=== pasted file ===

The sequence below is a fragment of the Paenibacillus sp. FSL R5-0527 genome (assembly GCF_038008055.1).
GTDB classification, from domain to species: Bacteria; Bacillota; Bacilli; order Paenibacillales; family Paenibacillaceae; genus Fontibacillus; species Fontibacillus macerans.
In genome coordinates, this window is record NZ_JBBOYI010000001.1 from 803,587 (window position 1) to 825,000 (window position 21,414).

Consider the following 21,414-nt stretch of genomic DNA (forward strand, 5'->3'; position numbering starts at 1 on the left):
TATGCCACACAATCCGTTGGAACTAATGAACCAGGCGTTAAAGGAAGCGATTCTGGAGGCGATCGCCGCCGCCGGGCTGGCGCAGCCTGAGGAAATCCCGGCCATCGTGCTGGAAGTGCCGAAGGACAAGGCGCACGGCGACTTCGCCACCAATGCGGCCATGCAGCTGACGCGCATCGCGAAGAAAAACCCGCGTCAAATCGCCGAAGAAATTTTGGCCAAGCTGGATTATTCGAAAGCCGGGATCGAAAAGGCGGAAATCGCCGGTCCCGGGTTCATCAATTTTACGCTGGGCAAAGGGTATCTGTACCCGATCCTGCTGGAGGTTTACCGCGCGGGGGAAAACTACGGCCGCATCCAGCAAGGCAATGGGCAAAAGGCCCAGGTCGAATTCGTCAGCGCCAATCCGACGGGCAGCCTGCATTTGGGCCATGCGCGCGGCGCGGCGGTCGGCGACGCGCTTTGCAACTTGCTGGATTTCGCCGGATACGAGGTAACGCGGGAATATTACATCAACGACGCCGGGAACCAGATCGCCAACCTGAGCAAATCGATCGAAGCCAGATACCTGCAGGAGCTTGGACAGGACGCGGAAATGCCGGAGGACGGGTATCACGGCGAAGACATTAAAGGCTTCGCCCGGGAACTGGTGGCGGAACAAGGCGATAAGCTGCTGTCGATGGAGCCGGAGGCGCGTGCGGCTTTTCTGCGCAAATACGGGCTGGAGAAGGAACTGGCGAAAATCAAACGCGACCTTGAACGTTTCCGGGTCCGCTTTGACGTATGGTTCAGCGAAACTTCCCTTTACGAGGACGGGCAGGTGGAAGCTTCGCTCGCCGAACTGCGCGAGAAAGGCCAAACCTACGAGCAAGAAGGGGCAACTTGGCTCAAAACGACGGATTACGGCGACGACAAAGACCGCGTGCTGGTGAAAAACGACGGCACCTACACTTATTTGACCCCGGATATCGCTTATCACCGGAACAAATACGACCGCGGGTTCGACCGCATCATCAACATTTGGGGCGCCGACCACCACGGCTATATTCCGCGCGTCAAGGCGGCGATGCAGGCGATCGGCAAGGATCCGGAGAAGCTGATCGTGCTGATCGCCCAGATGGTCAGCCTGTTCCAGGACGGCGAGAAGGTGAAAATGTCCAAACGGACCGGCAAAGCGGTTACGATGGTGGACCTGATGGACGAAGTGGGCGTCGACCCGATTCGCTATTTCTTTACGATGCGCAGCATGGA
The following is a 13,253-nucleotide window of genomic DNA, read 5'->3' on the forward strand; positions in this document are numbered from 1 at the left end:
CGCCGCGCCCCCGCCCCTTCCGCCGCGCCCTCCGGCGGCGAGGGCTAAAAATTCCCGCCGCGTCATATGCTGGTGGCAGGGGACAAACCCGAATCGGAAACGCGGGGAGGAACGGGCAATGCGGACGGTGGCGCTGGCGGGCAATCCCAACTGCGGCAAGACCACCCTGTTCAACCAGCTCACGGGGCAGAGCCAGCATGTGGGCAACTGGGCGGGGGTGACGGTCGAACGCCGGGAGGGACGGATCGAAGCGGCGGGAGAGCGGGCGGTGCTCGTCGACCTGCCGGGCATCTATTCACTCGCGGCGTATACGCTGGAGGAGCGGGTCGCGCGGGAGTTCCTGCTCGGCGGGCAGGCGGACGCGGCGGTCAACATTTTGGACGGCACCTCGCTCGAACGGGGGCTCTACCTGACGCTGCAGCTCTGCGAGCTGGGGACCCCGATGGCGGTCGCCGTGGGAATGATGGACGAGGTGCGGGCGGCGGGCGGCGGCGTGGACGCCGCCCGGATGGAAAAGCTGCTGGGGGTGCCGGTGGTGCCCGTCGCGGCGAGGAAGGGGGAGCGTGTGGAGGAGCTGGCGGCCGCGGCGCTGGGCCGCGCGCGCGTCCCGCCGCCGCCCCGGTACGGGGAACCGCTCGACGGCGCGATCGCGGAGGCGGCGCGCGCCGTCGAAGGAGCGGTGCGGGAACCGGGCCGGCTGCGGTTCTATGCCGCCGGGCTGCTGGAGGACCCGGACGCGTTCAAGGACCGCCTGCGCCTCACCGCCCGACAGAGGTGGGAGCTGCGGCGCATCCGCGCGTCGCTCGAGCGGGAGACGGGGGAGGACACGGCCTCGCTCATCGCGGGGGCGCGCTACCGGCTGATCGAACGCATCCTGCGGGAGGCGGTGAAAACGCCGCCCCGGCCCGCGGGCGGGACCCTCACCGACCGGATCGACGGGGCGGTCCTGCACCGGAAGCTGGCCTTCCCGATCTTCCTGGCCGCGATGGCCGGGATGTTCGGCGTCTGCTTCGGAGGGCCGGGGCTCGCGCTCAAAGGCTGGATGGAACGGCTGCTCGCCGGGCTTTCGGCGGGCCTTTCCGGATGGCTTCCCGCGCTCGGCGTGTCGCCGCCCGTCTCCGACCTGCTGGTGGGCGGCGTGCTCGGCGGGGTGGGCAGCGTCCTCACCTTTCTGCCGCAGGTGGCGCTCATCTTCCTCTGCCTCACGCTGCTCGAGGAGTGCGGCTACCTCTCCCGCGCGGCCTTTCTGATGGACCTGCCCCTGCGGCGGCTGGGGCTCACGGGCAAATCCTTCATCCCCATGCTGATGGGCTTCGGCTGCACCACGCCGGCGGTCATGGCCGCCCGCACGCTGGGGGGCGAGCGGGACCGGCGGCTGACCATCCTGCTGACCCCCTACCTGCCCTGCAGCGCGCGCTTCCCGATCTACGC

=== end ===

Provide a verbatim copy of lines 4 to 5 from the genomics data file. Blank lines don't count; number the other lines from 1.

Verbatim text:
Consider the following 21,414-nt stretch of genomic DNA (forward strand, 5'->3'; position numbering starts at 1 on the left):
TATGCCACACAATCCGTTGGAACTAATGAACCAGGCGTTAAAGGAAGCGATTCTGGAGGCGATCGCCGCCGCCGGGCTGGCGCAGCCTGAGGAAATCCCGGCCATCGTGCTGGAAGTGCCGAAGGACAAGGCGCACGGCGACTTCGCCACCAATGCGGCCATGCAGCTGACGCGCATCGCGAAGAAAAACCCGCGTCAAATCGCCGAAGAAATTTTGGCCAAGCTGGATTATTCGAAAGCCGGGATCGAAAAGGCGGAAATCGCCGGTCCCGGGTTCATCAATTTTACGCTGGGCAAAGGGTATCTGTACCCGATCCTGCTGGAGGTTTACCGCGCGGGGGAAAACTACGGCCGCATCCAGCAAGGCAATGGGCAAAAGGCCCAGGTCGAATTCGTCAGCGCCAATCCGACGGGCAGCCTGCATTTGGGCCATGCGCGCGGCGCGGCGGTCGGCGACGCGCTTTGCAACTTGCTGGATTTCGCCGGATACGAGGTAACGCGGGAATATTACATCAACGACGCCGGGAACCAGATCGCCAACCTGAGCAAATCGATCGAAGCCAGATACCTGCAGGAGCTTGGACAGGACGCGGAAATGCCGGAGGACGGGTATCACGGCGAAGACATTAAAGGCTTCGCCCGGGAACTGGTGGCGGAACAAGGCGATAAGCTGCTGTCGATGGAGCCGGAGGCGCGTGCGGCTTTTCTGCGCAAATACGGGCTGGAGAAGGAACTGGCGAAAATCAAACGCGACCTTGAACGTTTCCGGGTCCGCTTTGACGTATGGTTCAGCGAAACTTCCCTTTACGAGGACGGGCAGGTGGAAGCTTCGCTCGCCGAACTGCGCGAGAAAGGCCAAACCTACGAGCAAGAAGGGGCAACTTGGCTCAAAACGACGGATTACGGCGACGACAAAGACCGCGTGCTGGTGAAAAACGACGGCACCTACACTTATTTGACCCCGGATATCGCTTATCACCGGAACAAATACGACCGCGGGTTCGACCGCATCATCAACATTTGGGGCGCCGACCACCACGGCTATATTCCGCGCGTCAAGGCGGCGATGCAGGCGATCGGCAAGGATCCGGAGAAGCTGATCGTGCTGATCGCCCAGATGGTCAGCCTGTTCCAGGACGGCGAGAAGGTGAAAATGTCCAAACGGACCGGCAAAGCGGTTACGATGGTGGACCTGATGGACGAAGTGGGCGTCGACCCGATTCGCTATTTCTTTACGATGCGCAGCATGGA